Members provide outpouring of help
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On the last three-day weekend of summer - a weekend when most people are vacationing - 5,000 Church members opted instead to help those hit by the devastating effects of Hurricane Andrew.
Members from the North America Southeast Area, responding to a call from the area presidency for volunteers, converged on the South Miami area Sept. 5-7. They came as far away as North and South Carolina, Alabama, Mississippi and Arkansas, said Pres. D. Michael Madsen of the South Miami Florida Stake."It's just been overwhelming to see the loving responses of the volunteers who have come to help," Pres. Madsen related. "I was overwhelmed that 5,000 would come and spend most of their Labor Day weekend working. They brought their own tools, their own food and water, rendered service and then left with nothing but a warm feeling in their hearts for their fellow man."
Pres. Madsen estimated that the time and efforts of the 5,000 volunteers "had to have cost millions of dollars."
Some members arrived in Miami about 4 a.m. Sept. 5, rested a few hours and then started working through the weekend. Work crews labored in 85- to 90-degree heat with almost 90 percent humidity.
Crews stopped for sacrament meetings on Sunday, Sept. 6, dressed in their work clothes, before heading out to help those in need.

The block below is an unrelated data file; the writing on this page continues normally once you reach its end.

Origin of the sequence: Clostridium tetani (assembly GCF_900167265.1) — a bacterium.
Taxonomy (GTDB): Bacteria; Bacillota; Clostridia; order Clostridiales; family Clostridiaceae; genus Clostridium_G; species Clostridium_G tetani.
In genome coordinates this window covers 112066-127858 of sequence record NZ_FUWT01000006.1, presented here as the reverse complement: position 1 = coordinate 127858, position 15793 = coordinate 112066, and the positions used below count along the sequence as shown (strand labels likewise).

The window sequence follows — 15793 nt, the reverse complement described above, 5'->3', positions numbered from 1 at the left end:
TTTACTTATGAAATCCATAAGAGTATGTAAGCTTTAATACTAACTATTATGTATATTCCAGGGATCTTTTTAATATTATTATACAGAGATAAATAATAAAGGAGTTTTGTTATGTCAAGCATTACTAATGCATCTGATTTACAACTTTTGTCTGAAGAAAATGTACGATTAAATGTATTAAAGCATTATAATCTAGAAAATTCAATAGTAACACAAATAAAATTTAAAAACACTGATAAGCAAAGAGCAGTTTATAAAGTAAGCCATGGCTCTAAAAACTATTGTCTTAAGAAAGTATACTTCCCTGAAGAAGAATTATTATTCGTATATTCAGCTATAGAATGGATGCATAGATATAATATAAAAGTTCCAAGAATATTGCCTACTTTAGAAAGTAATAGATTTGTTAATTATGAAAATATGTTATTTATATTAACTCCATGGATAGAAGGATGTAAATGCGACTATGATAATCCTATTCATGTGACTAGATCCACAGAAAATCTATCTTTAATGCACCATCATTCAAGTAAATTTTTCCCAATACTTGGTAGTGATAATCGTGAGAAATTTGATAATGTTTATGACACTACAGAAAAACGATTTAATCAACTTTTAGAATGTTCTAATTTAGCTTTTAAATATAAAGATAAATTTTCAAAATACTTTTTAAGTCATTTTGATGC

The crews were part of an ongoing effort to mop up after Hurricane Andrew hit south Florida Aug. 24 with winds up to 160 miles an hour. The Bahamas and Louisiana were also struck by the hurricane but the most damage occurred in south Florida, according to news reports.
An estimated 85,000 homes were destroyed in Florida, leaving a quarter of a million people homeless and 15 dead, authorities said. No members or missionaries were killed or injured. (See Church News, Aug. 29 and Sept. 5, 1992.)
Pres. Madsen, president of the stake which was at the heart of the damage in Florida, said 46 member homes were totally destroyed, with about 20 being military base housing. Significant repairs were made to 178 member homes.
The day after the storm, all members were accounted for and in temporary housing where needed. Three days after the hurricane passed through, the stake had made all the temporary repairs to member homes which were salvageable.